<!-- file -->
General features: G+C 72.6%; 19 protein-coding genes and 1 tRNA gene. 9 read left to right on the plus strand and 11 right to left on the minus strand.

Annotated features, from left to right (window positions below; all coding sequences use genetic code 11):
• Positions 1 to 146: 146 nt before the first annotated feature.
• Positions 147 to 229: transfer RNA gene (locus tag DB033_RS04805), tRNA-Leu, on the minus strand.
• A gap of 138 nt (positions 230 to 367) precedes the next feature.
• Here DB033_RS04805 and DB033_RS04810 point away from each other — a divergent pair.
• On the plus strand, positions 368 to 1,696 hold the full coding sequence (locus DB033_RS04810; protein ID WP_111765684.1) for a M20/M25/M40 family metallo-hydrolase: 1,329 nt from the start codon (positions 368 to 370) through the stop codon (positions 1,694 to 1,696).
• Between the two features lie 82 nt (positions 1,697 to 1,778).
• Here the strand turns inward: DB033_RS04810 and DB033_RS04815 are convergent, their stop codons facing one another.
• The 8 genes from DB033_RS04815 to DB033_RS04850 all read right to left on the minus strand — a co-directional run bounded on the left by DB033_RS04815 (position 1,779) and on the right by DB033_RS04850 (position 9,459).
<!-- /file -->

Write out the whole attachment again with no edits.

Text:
General features: G+C 72.6%; 19 protein-coding genes and 1 tRNA gene. 9 read left to right on the plus strand and 11 right to left on the minus strand.

Annotated features, from left to right (window positions below; all coding sequences use genetic code 11):
• Positions 1 to 146: 146 nt before the first annotated feature.
• Positions 147 to 229: transfer RNA gene (locus tag DB033_RS04805), tRNA-Leu, on the minus strand.
• A gap of 138 nt (positions 230 to 367) precedes the next feature.
• Here DB033_RS04805 and DB033_RS04810 point away from each other — a divergent pair.
• On the plus strand, positions 368 to 1,696 hold the full coding sequence (locus DB033_RS04810; protein ID WP_111765684.1) for a M20/M25/M40 family metallo-hydrolase: 1,329 nt from the start codon (positions 368 to 370) through the stop codon (positions 1,694 to 1,696).
• Between the two features lie 82 nt (positions 1,697 to 1,778).
• Here the strand turns inward: DB033_RS04810 and DB033_RS04815 are convergent, their stop codons facing one another.
• The 8 genes from DB033_RS04815 to DB033_RS04850 all read right to left on the minus strand — a co-directional run bounded on the left by DB033_RS04815 (position 1,779) and on the right by DB033_RS04850 (position 9,459).